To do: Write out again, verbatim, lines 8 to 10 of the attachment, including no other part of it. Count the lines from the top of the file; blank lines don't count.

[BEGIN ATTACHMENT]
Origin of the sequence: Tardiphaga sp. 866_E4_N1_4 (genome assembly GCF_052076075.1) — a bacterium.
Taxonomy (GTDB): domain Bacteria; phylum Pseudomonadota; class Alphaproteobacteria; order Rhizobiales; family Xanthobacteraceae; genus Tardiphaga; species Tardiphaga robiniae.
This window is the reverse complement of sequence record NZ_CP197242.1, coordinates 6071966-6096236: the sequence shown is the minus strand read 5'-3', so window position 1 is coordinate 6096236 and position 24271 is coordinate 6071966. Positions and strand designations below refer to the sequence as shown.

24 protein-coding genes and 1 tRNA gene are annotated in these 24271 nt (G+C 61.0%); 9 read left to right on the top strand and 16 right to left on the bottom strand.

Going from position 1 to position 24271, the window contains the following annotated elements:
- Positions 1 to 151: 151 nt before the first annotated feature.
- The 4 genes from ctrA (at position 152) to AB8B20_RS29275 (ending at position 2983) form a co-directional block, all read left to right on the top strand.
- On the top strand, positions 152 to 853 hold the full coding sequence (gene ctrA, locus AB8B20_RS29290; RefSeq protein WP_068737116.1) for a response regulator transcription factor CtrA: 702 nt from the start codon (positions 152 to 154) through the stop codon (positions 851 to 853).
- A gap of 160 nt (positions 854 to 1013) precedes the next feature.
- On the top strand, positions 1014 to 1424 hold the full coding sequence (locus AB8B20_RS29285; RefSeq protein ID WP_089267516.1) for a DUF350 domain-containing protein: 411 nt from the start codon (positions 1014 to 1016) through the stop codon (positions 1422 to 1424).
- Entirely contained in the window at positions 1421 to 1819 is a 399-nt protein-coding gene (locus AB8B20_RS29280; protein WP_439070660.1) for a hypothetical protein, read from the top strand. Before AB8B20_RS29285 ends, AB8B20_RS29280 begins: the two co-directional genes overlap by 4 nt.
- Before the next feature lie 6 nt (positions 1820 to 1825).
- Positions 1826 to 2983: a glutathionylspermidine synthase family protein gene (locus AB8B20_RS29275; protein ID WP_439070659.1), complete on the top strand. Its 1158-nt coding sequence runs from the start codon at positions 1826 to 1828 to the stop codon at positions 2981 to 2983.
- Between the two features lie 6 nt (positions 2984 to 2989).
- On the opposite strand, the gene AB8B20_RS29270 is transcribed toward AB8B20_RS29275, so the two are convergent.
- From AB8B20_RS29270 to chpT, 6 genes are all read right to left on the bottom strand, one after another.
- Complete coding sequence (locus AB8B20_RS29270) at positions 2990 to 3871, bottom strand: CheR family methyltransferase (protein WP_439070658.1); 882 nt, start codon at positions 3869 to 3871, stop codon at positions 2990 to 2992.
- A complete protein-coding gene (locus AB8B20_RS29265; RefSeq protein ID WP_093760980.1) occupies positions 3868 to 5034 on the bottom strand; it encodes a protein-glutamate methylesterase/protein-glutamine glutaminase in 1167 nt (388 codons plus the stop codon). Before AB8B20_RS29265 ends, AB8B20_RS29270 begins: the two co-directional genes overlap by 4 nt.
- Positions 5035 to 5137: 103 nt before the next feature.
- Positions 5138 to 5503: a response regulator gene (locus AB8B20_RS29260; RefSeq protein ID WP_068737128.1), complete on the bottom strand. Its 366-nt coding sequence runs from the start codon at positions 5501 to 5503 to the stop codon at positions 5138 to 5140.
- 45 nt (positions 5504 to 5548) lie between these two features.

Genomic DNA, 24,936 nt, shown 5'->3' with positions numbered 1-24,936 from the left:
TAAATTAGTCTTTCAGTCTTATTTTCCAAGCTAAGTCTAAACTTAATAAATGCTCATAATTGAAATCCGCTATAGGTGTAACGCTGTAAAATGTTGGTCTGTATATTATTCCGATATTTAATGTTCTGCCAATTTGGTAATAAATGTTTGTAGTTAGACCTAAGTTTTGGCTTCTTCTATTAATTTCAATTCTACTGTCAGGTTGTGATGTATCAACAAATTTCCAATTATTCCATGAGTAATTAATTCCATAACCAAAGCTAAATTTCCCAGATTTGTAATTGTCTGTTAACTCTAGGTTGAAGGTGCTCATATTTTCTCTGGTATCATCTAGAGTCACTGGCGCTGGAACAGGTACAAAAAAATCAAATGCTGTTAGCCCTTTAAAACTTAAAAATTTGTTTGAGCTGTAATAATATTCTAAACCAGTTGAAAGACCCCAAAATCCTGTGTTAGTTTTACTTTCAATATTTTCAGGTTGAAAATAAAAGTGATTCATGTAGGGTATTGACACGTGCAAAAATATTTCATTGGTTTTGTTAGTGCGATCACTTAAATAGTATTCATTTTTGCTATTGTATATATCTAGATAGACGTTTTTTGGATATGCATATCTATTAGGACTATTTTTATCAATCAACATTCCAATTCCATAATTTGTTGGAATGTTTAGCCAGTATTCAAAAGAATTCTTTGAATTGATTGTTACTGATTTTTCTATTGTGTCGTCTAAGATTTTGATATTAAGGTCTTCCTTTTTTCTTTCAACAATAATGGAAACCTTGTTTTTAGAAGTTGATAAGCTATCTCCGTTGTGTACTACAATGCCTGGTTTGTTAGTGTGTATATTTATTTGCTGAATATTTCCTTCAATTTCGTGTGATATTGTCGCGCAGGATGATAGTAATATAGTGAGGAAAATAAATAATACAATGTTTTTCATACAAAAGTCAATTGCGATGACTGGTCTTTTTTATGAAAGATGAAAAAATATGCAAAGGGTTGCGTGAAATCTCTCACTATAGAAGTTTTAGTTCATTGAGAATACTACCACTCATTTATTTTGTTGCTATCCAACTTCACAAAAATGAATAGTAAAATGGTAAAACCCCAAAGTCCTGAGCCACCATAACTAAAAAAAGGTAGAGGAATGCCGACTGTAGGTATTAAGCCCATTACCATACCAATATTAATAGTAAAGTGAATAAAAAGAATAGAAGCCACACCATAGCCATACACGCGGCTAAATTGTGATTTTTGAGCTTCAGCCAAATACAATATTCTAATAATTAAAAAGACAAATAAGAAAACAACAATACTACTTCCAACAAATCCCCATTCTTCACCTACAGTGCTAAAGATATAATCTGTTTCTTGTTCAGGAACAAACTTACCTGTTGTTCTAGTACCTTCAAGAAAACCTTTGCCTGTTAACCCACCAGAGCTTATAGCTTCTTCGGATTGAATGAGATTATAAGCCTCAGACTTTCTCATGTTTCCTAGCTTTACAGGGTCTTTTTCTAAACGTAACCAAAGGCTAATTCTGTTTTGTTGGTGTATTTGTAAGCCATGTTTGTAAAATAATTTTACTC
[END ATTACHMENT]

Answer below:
- On the top strand, positions 152 to 853 hold the full coding sequence (gene ctrA, locus AB8B20_RS29290; RefSeq protein WP_068737116.1) for a response regulator transcription factor CtrA: 702 nt from the start codon (positions 152 to 154) through the stop codon (positions 851 to 853).
- A gap of 160 nt (positions 854 to 1013) precedes the next feature.
- On the top strand, positions 1014 to 1424 hold the full coding sequence (locus AB8B20_RS29285; RefSeq protein ID WP_089267516.1) for a DUF350 domain-containing protein: 411 nt from the start codon (positions 1014 to 1016) through the stop codon (positions 1422 to 1424).